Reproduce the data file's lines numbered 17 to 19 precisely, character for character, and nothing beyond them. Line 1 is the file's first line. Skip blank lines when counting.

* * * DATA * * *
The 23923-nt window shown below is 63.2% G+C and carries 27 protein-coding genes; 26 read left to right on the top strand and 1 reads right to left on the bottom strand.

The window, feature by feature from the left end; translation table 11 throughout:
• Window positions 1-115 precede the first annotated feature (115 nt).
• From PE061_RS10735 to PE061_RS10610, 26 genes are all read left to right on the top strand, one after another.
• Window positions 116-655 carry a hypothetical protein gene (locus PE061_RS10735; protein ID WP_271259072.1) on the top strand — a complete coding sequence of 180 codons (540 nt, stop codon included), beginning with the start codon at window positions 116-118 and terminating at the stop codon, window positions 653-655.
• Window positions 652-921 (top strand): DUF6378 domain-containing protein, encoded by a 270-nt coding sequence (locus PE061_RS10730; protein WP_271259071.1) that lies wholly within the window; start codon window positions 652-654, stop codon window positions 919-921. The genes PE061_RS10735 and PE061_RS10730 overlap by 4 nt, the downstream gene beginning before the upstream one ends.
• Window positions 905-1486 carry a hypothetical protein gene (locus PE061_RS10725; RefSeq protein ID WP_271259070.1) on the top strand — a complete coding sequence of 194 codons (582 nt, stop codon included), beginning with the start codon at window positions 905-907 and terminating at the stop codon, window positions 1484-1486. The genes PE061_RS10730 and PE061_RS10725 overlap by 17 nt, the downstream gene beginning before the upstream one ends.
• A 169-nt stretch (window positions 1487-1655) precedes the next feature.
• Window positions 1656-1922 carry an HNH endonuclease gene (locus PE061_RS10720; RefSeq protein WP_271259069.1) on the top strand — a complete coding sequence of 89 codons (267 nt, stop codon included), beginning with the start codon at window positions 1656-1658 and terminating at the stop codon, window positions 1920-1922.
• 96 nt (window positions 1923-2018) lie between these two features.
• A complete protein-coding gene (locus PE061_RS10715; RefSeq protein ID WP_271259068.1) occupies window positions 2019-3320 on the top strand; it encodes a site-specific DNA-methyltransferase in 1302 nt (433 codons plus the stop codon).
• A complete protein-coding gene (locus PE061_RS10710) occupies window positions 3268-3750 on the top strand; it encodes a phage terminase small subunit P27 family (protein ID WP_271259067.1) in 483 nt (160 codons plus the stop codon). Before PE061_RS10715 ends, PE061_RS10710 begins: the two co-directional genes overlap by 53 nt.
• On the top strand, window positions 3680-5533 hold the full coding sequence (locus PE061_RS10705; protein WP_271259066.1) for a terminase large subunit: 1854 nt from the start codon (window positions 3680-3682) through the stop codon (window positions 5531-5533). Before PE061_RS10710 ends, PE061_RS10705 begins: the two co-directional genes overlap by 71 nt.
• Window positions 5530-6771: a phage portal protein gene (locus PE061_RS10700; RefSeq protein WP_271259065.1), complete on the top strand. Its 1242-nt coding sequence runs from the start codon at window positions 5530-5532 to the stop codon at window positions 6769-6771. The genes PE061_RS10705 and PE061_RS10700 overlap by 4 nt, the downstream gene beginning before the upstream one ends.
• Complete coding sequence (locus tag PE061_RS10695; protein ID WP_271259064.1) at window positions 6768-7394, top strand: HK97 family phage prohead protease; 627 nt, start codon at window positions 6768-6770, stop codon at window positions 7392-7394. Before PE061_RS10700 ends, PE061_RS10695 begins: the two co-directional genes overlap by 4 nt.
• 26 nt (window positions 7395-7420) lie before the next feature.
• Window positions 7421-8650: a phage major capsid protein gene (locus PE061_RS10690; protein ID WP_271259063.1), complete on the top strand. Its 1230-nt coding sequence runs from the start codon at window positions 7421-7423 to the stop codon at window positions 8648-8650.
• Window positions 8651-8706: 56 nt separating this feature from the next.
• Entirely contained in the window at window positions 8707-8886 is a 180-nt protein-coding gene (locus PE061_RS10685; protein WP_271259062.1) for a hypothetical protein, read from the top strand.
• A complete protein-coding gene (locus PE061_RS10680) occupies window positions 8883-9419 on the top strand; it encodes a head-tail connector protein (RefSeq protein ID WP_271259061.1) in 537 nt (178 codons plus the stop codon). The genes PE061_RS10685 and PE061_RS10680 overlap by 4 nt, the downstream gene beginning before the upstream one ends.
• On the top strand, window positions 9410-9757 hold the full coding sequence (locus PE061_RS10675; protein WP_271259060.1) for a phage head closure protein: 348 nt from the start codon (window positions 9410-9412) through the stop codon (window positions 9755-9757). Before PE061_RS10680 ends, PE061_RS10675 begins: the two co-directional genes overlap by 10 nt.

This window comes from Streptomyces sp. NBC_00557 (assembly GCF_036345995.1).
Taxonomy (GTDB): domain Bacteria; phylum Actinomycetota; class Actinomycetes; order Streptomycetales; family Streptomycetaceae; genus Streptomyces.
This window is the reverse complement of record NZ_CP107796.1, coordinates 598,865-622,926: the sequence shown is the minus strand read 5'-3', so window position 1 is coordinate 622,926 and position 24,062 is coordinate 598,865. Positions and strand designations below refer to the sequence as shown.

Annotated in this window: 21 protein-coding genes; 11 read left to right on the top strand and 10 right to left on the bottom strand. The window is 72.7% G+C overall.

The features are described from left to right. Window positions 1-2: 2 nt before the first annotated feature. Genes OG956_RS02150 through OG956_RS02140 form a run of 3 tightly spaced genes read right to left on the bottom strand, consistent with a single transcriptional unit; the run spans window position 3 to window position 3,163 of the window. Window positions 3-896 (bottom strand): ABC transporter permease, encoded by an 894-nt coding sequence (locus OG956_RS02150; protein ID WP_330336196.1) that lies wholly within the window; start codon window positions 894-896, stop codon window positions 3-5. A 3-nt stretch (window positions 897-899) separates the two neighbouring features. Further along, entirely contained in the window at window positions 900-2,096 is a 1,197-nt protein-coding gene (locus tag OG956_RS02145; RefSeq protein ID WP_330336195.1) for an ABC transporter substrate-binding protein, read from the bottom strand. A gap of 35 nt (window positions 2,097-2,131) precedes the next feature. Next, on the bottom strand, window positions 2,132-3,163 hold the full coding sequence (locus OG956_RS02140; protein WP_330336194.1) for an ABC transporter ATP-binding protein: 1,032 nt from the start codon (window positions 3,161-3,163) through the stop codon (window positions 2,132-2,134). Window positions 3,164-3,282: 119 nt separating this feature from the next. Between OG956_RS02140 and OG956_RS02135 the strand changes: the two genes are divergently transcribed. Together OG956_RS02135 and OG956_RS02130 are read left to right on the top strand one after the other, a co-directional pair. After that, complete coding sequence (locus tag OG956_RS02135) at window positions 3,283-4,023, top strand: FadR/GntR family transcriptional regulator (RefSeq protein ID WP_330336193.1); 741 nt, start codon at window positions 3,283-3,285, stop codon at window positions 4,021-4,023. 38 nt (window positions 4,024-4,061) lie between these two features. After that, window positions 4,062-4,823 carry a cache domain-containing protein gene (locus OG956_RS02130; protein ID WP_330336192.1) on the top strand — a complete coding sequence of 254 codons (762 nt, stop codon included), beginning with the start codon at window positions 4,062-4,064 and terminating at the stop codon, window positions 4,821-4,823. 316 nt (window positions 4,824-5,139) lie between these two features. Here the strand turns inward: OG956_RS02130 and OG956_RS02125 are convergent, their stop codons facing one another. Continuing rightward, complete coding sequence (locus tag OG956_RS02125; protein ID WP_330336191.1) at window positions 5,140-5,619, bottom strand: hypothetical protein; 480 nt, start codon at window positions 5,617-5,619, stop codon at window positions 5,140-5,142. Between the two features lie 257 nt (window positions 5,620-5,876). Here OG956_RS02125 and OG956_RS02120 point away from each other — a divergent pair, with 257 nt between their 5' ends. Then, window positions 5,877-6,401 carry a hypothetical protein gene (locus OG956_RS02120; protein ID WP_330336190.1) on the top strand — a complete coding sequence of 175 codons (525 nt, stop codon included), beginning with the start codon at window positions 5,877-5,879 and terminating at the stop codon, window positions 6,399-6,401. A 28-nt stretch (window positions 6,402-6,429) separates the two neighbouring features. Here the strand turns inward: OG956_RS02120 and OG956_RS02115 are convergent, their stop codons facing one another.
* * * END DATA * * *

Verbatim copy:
• Window positions 7421-8650: a phage major capsid protein gene (locus PE061_RS10690; protein ID WP_271259063.1), complete on the top strand. Its 1230-nt coding sequence runs from the start codon at window positions 7421-7423 to the stop codon at window positions 8648-8650.
• Window positions 8651-8706: 56 nt separating this feature from the next.
• Entirely contained in the window at window positions 8707-8886 is a 180-nt protein-coding gene (locus PE061_RS10685; protein WP_271259062.1) for a hypothetical protein, read from the top strand.